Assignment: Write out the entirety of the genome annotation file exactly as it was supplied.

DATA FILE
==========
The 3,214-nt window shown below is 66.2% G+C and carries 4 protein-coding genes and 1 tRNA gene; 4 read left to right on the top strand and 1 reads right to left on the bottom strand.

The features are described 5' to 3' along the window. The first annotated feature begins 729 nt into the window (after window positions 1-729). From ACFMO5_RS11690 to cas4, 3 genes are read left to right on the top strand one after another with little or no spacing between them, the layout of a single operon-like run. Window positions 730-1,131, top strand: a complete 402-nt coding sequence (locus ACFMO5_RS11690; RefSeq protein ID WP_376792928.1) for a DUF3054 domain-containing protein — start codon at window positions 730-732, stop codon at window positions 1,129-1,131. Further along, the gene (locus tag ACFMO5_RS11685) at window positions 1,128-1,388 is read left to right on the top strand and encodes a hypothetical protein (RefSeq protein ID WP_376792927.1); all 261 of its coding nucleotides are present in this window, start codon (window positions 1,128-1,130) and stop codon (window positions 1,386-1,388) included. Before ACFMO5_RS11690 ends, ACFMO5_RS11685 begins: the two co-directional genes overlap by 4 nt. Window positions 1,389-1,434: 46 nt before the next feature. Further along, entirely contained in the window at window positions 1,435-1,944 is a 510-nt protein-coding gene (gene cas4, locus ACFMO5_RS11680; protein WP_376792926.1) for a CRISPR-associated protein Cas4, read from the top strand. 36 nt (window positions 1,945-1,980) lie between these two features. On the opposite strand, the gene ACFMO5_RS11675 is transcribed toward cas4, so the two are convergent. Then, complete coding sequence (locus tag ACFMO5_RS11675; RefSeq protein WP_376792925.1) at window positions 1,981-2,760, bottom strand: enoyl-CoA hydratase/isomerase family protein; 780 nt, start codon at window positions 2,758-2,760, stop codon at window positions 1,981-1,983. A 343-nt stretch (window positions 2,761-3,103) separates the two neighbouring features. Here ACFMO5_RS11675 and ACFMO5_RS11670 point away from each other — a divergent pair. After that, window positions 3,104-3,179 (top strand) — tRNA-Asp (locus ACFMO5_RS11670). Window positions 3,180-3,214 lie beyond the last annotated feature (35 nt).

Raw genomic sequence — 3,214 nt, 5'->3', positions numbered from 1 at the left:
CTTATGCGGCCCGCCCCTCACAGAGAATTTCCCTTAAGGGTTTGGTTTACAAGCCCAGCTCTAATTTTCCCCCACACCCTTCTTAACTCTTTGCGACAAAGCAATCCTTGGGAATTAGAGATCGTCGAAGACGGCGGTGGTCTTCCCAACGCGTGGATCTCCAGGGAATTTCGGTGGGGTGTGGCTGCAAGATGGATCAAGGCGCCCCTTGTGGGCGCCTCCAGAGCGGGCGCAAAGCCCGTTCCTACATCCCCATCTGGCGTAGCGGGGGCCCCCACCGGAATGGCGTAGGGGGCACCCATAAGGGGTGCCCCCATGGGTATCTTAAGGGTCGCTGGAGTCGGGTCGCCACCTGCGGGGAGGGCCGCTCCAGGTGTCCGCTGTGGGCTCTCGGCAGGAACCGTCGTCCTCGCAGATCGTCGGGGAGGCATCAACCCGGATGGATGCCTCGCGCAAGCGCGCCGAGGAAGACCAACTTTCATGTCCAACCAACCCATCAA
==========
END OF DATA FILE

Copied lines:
The 3,214-nt window shown below is 66.2% G+C and carries 4 protein-coding genes and 1 tRNA gene; 4 read left to right on the top strand and 1 reads right to left on the bottom strand.

The features are described 5' to 3' along the window. The first annotated feature begins 729 nt into the window (after window positions 1-729). From ACFMO5_RS11690 to cas4, 3 genes are read left to right on the top strand one after another with little or no spacing between them, the layout of a single operon-like run. Window positions 730-1,131, top strand: a complete 402-nt coding sequence (locus ACFMO5_RS11690; RefSeq protein ID WP_376792928.1) for a DUF3054 domain-containing protein — start codon at window positions 730-732, stop codon at window positions 1,129-1,131. Further along, the gene (locus tag ACFMO5_RS11685) at window positions 1,128-1,388 is read left to right on the top strand and encodes a hypothetical protein (RefSeq protein ID WP_376792927.1); all 261 of its coding nucleotides are present in this window, start codon (window positions 1,128-1,130) and stop codon (window positions 1,386-1,388) included. Before ACFMO5_RS11690 ends, ACFMO5_RS11685 begins: the two co-directional genes overlap by 4 nt. Window positions 1,389-1,434: 46 nt before the next feature. Further along, entirely contained in the window at window positions 1,435-1,944 is a 510-nt protein-coding gene (gene cas4, locus ACFMO5_RS11680; protein WP_376792926.1) for a CRISPR-associated protein Cas4, read from the top strand. 36 nt (window positions 1,945-1,980) lie between these two features. On the opposite strand, the gene ACFMO5_RS11675 is transcribed toward cas4, so the two are convergent. Then, complete coding sequence (locus tag ACFMO5_RS11675; RefSeq protein WP_376792925.1) at window positions 1,981-2,760, bottom strand: enoyl-CoA hydratase/isomerase family protein; 780 nt, start codon at window positions 2,758-2,760, stop codon at window positions 1,981-1,983. A 343-nt stretch (window positions 2,761-3,103) separates the two neighbouring features. Here ACFMO5_RS11675 and ACFMO5_RS11670 point away from each other — a divergent pair. After that, window positions 3,104-3,179 (top strand) — tRNA-Asp (locus ACFMO5_RS11670). Window positions 3,180-3,214 lie beyond the last annotated feature (35 nt).

Raw genomic sequence — 3,214 nt, 5'->3', positions numbered from 1 at the left:
CTTATGCGGCCCGCCCCTCACAGAGAATTTCCCTTAAGGGTTTGGTTTACAAGCCCAGCTCTAATTTTCCCCCACACCCTTCTTAACTCTTTGCGACAAAGCAATCCTTGGGAATTAGAGATCGTCGAAGACGGCGGTGGTCTTCCCAACGCGTGGATCTCCAGGGAATTTCGGTGGGGTGTGGCTGCAAGATGGATCAAGGCGCCCCTTGTGGGCGCCTCCAGAGCGGGCGCAAAGCCCGTTCCTACATCCCCATCTGGCGTAGCGGGGGCCCCCACCGGAATGGCGTAGGGGGCACCCATAAGGGGTGCCCCCATGGGTATCTTAAGGGTCGCTGGAGTCGGGTCGCCACCTGCGGGGAGGGCCGCTCCAGGTGTCCGCTGTGGGCTCTCGGCAGGAACCGTCGTCCTCGCAGATCGTCGGGGAGGCATCAACCCGGATGGATGCCTCGCGCAAGCGCGCCGAGGAAGACCAACTTTCATGTCCAACCAACCCATCAA